The cognitive deficits that occur in schizophrenia are arguably the most debilitating of the symptoms, and the most resistant to pharmacological treatment. While the atypical antipsychotic drug (APD), clozapine, is one of the few drugs with any success in treating the negative and cognitive symptoms of schizophrenia, it's mechanism of action is not fully understood, and this has hindered development of other agents that are more effective than clozapine and lack its dangerous side effects. In man, repeated use of phencyclidine (PCP) can often induce an enduring schizophrenic-like syndrome. In the monkey, we have found that subchronic exposure to PCP induces a decrease in dopamine function in the prefrontal cortex (PFC) which persists for more than a month, and demonstrates neurochemical and anatomical specificity. This PCP- induced PFC dopamine deficiency correlates with cognitive impairments in the monkey, which resemble those occurring in schizophrenia. Furthermore, these cognitive deficits are partially ameliorated by administration of clozapine. PCP also causes a decrease in the number of spine synapses and density of dendritic spines in layer V of rat PFC. Using in vivo and ex vivo techniques in rats and monkeys, this project will examine the mechanisms responsible for the neurobiological changes induced by repeated PCP administration on the anatomical integrity, neurotransmitter regulation and behavioral functions associated with the PFC. In addition, the mechanisms involved in the pharmacological reversal of the cognitive deficits produced by subchronic exposure to PCP will be evaluated. The research plan will address the following: Does dopamine play a critical role in the PCP induced decrease in dendritic spine density and spine synapse loss observed in the PFC of rodents? Can these anatomical changes be reversed by atypical APDs? Is the loss in the number of spine synapses and decrease in spine density and the dopamine modulation of this effect observed in the rat conserved in monkeys? Can the PCP and MPTP induced loss of dendritic spine synapses in the PFC and the ensuing cognitive deficits be reversed by chronic administration of atypical APDs? What receptors are essential for clozapine's ability to normalize dopamine turnover in the PFC of PCP treated monkeys? Do atypical APDs (or receptor specific agents) that reverse the PFC dopamine deficit in PCP-treated monkeys attenuate the cognitive impairments? The generation of critical neurochemical, anatomical and behavioral data in this monkey model of PFC dopamine deficiency and impaired cognition will provide important new insights concerning the neural systems relevant to the frontal cortical cognitive dysfunction in schizophrenia. These data will aid in the development of novel strategies for ameliorating the neurochemical, anatomical and behavioral deficits in this potential animal model, and hopefully in the cognitive dysfunctions associated with schizophrenia and other psychiatric disorders.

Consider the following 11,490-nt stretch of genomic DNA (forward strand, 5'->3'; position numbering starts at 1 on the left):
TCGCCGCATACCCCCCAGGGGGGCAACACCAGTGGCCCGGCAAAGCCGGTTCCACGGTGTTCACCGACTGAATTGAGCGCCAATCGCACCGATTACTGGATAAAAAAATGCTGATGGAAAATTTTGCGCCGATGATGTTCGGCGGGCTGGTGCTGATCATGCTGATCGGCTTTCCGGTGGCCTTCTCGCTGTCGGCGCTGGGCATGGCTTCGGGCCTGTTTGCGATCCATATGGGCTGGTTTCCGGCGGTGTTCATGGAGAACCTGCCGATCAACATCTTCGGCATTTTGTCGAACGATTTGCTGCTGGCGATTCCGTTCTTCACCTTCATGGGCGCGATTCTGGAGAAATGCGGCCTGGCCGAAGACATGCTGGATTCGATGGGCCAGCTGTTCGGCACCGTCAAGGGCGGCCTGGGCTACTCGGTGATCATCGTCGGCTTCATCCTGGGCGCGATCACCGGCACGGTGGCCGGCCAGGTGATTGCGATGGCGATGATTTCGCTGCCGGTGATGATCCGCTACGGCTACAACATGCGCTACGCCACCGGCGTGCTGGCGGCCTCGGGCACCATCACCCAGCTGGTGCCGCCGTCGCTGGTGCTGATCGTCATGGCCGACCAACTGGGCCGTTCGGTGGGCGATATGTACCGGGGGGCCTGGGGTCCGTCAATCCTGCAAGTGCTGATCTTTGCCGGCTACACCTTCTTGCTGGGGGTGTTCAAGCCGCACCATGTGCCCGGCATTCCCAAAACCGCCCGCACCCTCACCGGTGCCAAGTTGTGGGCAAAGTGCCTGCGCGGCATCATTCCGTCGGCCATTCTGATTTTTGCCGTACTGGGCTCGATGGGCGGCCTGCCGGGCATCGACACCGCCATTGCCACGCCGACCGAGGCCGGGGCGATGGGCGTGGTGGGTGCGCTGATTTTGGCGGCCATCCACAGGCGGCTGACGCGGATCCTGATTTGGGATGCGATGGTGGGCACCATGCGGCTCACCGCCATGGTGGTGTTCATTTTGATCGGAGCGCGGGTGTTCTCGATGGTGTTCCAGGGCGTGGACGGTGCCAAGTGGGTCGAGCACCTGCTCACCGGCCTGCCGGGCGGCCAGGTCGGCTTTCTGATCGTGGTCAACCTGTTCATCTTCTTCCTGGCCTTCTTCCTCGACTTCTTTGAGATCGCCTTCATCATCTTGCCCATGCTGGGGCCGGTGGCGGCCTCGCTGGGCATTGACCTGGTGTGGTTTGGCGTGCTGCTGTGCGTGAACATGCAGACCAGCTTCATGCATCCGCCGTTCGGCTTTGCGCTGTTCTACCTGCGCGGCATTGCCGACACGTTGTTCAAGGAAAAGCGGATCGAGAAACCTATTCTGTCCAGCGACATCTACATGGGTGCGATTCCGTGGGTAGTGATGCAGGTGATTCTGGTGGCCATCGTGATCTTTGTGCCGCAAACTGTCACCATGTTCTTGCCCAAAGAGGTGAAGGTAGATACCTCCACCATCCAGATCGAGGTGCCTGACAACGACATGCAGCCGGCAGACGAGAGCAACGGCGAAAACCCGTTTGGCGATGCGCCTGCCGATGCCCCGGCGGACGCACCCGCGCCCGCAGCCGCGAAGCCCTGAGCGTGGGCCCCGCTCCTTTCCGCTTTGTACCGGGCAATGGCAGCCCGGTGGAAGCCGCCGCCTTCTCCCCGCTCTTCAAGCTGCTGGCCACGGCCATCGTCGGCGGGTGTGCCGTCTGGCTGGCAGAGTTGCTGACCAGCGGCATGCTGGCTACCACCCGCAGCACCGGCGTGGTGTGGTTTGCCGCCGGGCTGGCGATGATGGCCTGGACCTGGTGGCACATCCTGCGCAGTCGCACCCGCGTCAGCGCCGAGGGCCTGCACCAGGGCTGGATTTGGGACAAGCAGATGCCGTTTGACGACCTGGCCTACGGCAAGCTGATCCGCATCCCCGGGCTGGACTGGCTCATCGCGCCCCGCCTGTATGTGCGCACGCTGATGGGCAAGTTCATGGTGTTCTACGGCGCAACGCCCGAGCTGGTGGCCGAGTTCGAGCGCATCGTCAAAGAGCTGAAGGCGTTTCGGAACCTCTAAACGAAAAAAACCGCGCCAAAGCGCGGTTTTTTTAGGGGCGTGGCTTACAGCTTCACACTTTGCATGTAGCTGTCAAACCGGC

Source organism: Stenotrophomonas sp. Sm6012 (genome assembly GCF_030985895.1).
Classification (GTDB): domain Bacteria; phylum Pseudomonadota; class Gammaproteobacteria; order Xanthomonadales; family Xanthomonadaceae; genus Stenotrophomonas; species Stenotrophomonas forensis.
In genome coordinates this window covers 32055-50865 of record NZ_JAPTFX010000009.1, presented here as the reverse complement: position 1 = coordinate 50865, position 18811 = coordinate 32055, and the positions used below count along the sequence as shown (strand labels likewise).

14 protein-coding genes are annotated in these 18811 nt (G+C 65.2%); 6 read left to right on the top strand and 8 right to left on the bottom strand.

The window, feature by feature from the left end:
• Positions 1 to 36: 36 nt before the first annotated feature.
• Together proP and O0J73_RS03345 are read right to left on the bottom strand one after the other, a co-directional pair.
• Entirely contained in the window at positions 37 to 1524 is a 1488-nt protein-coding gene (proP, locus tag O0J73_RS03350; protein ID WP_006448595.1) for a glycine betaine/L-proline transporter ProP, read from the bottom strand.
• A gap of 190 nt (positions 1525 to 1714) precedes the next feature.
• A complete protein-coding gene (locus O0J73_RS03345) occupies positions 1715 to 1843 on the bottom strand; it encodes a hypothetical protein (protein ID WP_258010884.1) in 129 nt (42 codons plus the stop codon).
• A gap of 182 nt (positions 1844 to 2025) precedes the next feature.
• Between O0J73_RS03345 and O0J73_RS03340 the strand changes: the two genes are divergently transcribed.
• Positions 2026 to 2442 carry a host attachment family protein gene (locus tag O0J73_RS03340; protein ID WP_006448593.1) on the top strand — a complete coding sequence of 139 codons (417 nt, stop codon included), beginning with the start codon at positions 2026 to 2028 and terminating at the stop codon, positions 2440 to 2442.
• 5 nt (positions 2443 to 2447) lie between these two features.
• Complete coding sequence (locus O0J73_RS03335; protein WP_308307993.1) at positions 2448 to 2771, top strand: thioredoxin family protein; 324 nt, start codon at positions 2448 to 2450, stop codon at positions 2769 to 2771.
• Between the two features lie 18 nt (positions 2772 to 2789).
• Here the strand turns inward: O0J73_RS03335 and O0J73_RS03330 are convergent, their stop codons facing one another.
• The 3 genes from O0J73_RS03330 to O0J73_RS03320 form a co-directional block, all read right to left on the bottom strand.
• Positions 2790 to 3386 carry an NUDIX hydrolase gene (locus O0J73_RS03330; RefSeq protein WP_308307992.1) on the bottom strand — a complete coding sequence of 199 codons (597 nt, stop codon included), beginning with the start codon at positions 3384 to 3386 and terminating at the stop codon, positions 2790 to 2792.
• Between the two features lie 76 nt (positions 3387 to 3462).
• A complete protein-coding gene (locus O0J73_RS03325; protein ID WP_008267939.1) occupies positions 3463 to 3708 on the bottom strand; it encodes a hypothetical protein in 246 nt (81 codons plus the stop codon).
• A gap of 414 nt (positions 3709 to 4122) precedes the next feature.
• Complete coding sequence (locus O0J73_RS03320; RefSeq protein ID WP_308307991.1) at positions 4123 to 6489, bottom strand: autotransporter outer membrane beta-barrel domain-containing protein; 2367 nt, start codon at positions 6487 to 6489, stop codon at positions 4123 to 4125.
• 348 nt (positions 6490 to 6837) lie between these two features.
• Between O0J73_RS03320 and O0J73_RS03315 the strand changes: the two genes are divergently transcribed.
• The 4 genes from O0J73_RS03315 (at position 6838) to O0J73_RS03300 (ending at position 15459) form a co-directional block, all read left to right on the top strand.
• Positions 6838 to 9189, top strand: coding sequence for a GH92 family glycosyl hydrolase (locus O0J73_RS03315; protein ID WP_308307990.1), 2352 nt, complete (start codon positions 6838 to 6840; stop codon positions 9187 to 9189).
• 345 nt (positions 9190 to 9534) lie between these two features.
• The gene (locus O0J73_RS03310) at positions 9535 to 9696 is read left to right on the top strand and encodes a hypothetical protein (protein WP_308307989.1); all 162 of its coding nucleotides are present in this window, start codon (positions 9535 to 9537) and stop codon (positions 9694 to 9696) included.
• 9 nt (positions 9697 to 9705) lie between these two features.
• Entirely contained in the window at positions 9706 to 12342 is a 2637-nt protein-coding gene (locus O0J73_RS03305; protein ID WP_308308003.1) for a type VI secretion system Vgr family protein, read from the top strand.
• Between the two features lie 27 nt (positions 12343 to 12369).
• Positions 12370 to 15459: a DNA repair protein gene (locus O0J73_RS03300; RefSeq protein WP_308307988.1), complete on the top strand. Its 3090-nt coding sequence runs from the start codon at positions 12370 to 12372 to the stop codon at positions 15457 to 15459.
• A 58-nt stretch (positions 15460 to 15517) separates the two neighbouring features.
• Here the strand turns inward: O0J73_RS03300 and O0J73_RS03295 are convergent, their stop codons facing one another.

National Institute of Health (NIH)
National Institute of Mental Health (NIMH)
Research Project (R01)
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Special Emphasis Panel (ZRG1-BDCN-A (90))
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Winsky, Lois M
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Yale University
Schools of Medicine
New Haven
United States
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Elsworth, John D; Groman, Stephanie M; Jentsch, James D et al. (2014) Primate phencyclidine model of schizophrenia: sex-specific effects on cognition, brain derived neurotrophic factor, spine synapses, and dopamine turnover in prefrontal cortex. Int J Neuropsychopharmacol 18:
Elsworth, John D; Roth, Robert H (2013) Pregnancy, a risky time: keep calm, clean, and carry on! Biol Psychiatry 74:478-9
Elsworth, John D; Leranth, Csaba; Redmond Jr, D Eugene et al. (2013) Loss of asymmetric spine synapses in prefrontal cortex of motor-asymptomatic, dopamine-depleted, cognitively impaired MPTP-treated monkeys. Int J Neuropsychopharmacol 16:905-12
Miller, Brooke H; Zeier, Zane; Xi, Li et al. (2012) MicroRNA-132 dysregulation in schizophrenia has implications for both neurodevelopment and adult brain function. Proc Natl Acad Sci U S A 109:3125-30
Elsworth, John D; Groman, Stephanie M; Jentsch, J David et al. (2012) Asenapine effects on cognitive and monoamine dysfunction elicited by subchronic phencyclidine administration. Neuropharmacology 62:1442-52
Abizaid, A; Mineur, Y S; Roth, R H et al. (2011) Reduced locomotor responses to cocaine in ghrelin-deficient mice. Neuroscience 192:500-6
Elsworth, John D; Hajszan, Tibor; Leranth, Csaba et al. (2011) Loss of asymmetric spine synapses in dorsolateral prefrontal cortex of cognitively impaired phencyclidine-treated monkeys. Int J Neuropsychopharmacol 14:1411-5
Elsworth, John D; Morrow, Bret A; Hajszan, Tibor et al. (2011) Phencyclidine-induced loss of asymmetric spine synapses in rodent prefrontal cortex is reversed by acute and chronic treatment with olanzapine. Neuropsychopharmacology 36:2054-61
Jentsch, J David; Sanchez, Diana; Elsworth, John D et al. (2008) Clonidine and guanfacine attenuate phencyclidine-induced dopamine overflow in rat prefrontal cortex: mediating influence of the alpha-2A adrenoceptor subtype. Brain Res 1246:41-6
Elsworth, John D; Jentsch, J David; Morrow, Bret A et al. (2008) Clozapine normalizes prefrontal cortex dopamine transmission in monkeys subchronically exposed to phencyclidine. Neuropsychopharmacology 33:491-6

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